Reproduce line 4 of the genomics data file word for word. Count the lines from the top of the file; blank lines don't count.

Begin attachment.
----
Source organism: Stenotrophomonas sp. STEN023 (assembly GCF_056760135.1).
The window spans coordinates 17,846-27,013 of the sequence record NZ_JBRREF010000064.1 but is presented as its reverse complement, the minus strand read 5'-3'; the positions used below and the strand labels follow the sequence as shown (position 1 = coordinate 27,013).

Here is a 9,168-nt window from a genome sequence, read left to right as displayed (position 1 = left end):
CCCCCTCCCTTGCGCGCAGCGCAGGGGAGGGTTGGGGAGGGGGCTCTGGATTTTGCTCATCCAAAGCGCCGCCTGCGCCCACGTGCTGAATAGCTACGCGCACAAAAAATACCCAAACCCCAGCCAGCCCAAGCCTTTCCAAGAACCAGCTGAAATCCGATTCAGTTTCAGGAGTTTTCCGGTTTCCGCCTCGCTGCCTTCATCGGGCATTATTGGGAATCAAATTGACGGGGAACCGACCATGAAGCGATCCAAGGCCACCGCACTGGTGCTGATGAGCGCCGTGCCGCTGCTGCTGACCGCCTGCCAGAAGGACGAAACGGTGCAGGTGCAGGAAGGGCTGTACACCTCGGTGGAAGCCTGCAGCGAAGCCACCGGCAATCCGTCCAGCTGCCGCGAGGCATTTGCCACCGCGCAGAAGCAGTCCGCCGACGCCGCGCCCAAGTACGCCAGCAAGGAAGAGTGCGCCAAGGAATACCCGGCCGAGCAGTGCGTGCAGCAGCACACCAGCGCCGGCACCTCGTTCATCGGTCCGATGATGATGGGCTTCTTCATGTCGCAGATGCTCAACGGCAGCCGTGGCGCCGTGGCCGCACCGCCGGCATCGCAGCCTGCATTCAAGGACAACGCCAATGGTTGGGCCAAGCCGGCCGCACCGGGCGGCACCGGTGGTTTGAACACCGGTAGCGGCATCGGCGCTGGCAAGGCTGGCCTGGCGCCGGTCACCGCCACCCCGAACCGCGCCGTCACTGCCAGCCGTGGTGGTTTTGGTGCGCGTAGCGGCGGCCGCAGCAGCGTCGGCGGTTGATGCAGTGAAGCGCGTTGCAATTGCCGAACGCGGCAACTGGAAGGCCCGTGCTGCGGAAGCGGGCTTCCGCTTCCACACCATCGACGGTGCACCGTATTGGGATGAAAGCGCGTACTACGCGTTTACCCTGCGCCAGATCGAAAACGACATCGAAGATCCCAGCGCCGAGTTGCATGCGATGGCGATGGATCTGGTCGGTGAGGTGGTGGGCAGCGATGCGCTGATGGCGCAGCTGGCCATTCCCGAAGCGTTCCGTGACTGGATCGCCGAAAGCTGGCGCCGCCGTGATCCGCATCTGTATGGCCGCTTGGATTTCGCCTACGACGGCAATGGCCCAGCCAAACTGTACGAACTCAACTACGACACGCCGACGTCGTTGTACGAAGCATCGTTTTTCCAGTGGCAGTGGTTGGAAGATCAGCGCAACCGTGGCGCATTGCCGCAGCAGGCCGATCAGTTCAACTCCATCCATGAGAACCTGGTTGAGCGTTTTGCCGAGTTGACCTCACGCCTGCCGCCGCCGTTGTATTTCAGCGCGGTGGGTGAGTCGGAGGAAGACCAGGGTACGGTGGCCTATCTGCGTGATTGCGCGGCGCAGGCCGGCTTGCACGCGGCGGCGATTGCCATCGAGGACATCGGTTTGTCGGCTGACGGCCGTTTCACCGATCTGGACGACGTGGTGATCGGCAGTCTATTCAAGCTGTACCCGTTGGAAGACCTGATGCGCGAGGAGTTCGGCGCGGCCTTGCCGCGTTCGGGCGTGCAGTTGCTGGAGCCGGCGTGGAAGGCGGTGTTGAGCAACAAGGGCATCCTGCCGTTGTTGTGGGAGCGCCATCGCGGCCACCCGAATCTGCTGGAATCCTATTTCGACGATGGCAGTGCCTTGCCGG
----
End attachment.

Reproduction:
CCCCCTCCCTTGCGCGCAGCGCAGGGGAGGGTTGGGGAGGGGGCTCTGGATTTTGCTCATCCAAAGCGCCGCCTGCGCCCACGTGCTGAATAGCTACGCGCACAAAAAATACCCAAACCCCAGCCAGCCCAAGCCTTTCCAAGAACCAGCTGAAATCCGATTCAGTTTCAGGAGTTTTCCGGTTTCCGCCTCGCTGCCTTCATCGGGCATTATTGGGAATCAAATTGACGGGGAACCGACCATGAAGCGATCCAAGGCCACCGCACTGGTGCTGATGAGCGCCGTGCCGCTGCTGCTGACCGCCTGCCAGAAGGACGAAACGGTGCAGGTGCAGGAAGGGCTGTACACCTCGGTGGAAGCCTGCAGCGAAGCCACCGGCAATCCGTCCAGCTGCCGCGAGGCATTTGCCACCGCGCAGAAGCAGTCCGCCGACGCCGCGCCCAAGTACGCCAGCAAGGAAGAGTGCGCCAAGGAATACCCGGCCGAGCAGTGCGTGCAGCAGCACACCAGCGCCGGCACCTCGTTCATCGGTCCGATGATGATGGGCTTCTTCATGTCGCAGATGCTCAACGGCAGCCGTGGCGCCGTGGCCGCACCGCCGGCATCGCAGCCTGCATTCAAGGACAACGCCAATGGTTGGGCCAAGCCGGCCGCACCGGGCGGCACCGGTGGTTTGAACACCGGTAGCGGCATCGGCGCTGGCAAGGCTGGCCTGGCGCCGGTCACCGCCACCCCGAACCGCGCCGTCACTGCCAGCCGTGGTGGTTTTGGTGCGCGTAGCGGCGGCCGCAGCAGCGTCGGCGGTTGATGCAGTGAAGCGCGTTGCAATTGCCGAACGCGGCAACTGGAAGGCCCGTGCTGCGGAAGCGGGCTTCCGCTTCCACACCATCGACGGTGCACCGTATTGGGATGAAAGCGCGTACTACGCGTTTACCCTGCGCCAGATCGAAAACGACATCGAAGATCCCAGCGCCGAGTTGCATGCGATGGCGATGGATCTGGTCGGTGAGGTGGTGGGCAGCGATGCGCTGATGGCGCAGCTGGCCATTCCCGAAGCGTTCCGTGACTGGATCGCCGAAAGCTGGCGCCGCCGTGATCCGCATCTGTATGGCCGCTTGGATTTCGCCTACGACGGCAATGGCCCAGCCAAACTGTACGAACTCAACTACGACACGCCGACGTCGTTGTACGAAGCATCGTTTTTCCAGTGGCAGTGGTTGGAAGATCAGCGCAACCGTGGCGCATTGCCGCAGCAGGCCGATCAGTTCAACTCCATCCATGAGAACCTGGTTGAGCGTTTTGCCGAGTTGACCTCACGCCTGCCGCCGCCGTTGTATTTCAGCGCGGTGGGTGAGTCGGAGGAAGACCAGGGTACGGTGGCCTATCTGCGTGATTGCGCGGCGCAGGCCGGCTTGCACGCGGCGGCGATTGCCATCGAGGACATCGGTTTGTCGGCTGACGGCCGTTTCACCGATCTGGACGACGTGGTGATCGGCAGTCTATTCAAGCTGTACCCGTTGGAAGACCTGATGCGCGAGGAGTTCGGCGCGGCCTTGCCGCGTTCGGGCGTGCAGTTGCTGGAGCCGGCGTGGAAGGCGGTGTTGAGCAACAAGGGCATCCTGCCGTTGTTGTGGGAGCGCCATCGCGGCCACCCGAATCTGCTGGAATCCTATTTCGACGATGGCAGTGCCTTGCCGG